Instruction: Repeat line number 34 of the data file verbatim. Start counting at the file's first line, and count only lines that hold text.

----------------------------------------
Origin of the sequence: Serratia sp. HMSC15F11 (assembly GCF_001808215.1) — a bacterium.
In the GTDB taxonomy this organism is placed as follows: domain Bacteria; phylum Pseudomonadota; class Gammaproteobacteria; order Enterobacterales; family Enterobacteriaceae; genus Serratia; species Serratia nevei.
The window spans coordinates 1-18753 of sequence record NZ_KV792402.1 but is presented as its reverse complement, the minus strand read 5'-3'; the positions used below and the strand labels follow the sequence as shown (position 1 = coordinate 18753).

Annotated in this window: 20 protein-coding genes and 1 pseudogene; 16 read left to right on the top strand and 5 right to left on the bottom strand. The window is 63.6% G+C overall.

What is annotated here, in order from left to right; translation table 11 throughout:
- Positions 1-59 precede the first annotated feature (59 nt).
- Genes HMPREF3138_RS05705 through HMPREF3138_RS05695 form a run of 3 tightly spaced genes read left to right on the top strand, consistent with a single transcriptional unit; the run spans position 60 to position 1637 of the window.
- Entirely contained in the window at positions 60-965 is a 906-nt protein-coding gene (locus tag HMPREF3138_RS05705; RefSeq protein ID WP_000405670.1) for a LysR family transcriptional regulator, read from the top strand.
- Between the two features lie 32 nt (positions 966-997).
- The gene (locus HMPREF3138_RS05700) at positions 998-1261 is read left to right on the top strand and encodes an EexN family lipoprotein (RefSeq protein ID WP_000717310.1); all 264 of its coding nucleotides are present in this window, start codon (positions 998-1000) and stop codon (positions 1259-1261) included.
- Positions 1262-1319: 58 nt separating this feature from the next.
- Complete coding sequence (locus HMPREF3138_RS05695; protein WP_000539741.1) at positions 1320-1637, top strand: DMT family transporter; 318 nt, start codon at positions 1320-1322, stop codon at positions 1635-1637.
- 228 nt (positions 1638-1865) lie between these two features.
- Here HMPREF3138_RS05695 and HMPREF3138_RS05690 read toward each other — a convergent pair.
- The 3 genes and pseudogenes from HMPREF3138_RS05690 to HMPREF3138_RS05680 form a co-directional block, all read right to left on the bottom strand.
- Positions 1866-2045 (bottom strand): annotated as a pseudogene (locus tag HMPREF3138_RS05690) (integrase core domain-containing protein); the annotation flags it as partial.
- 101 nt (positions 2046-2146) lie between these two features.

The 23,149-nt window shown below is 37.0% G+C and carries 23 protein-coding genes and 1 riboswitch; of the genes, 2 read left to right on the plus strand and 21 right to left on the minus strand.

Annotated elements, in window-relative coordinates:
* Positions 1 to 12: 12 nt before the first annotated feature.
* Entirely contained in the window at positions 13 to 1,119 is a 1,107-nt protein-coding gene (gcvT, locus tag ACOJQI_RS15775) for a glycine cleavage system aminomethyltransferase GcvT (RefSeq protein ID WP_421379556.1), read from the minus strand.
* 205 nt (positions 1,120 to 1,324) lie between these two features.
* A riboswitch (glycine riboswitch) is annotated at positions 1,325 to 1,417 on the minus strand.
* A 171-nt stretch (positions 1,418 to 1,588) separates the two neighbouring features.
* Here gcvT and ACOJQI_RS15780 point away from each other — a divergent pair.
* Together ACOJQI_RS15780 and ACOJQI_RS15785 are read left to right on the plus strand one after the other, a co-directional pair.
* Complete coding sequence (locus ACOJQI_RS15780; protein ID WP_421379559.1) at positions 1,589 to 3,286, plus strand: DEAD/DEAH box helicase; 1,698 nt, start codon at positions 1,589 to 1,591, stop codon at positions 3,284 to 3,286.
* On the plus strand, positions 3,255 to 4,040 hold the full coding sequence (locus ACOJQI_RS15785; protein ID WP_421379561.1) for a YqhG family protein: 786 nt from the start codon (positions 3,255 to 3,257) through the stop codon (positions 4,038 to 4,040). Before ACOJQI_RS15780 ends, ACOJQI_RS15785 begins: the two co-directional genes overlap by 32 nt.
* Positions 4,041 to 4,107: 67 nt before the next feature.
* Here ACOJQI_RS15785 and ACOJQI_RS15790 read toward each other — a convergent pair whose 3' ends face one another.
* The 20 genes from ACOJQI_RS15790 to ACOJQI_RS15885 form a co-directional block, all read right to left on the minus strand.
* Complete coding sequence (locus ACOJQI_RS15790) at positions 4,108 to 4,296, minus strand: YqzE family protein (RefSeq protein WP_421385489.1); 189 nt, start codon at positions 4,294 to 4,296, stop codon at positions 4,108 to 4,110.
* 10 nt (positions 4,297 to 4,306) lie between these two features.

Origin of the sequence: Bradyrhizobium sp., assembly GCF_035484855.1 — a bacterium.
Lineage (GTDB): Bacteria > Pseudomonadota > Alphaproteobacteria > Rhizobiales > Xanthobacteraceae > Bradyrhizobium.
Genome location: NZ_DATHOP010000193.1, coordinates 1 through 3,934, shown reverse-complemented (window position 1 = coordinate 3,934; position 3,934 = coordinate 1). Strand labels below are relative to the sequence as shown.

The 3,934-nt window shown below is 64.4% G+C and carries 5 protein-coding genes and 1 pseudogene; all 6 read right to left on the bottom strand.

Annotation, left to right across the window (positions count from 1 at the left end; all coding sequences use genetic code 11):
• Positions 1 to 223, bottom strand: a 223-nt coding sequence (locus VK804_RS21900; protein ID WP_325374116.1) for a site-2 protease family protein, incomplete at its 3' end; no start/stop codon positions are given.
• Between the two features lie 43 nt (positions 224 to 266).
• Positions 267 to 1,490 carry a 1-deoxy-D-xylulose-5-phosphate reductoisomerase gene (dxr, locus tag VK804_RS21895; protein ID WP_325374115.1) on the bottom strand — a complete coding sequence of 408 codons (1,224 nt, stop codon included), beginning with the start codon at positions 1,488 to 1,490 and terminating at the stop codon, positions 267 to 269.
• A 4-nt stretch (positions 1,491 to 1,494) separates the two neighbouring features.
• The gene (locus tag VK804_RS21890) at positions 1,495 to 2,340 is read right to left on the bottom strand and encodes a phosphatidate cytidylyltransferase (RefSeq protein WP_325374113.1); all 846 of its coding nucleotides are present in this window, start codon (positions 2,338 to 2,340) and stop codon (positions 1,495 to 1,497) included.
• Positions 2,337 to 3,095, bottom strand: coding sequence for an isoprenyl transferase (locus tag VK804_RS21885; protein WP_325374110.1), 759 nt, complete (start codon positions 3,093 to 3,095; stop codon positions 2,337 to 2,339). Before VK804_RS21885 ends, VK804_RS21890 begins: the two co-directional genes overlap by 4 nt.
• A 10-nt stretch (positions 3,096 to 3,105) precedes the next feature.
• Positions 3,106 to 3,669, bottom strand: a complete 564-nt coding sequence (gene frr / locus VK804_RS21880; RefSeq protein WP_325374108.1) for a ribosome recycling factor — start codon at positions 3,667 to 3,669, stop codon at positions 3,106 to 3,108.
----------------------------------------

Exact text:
Origin of the sequence: Bradyrhizobium sp., assembly GCF_035484855.1 — a bacterium.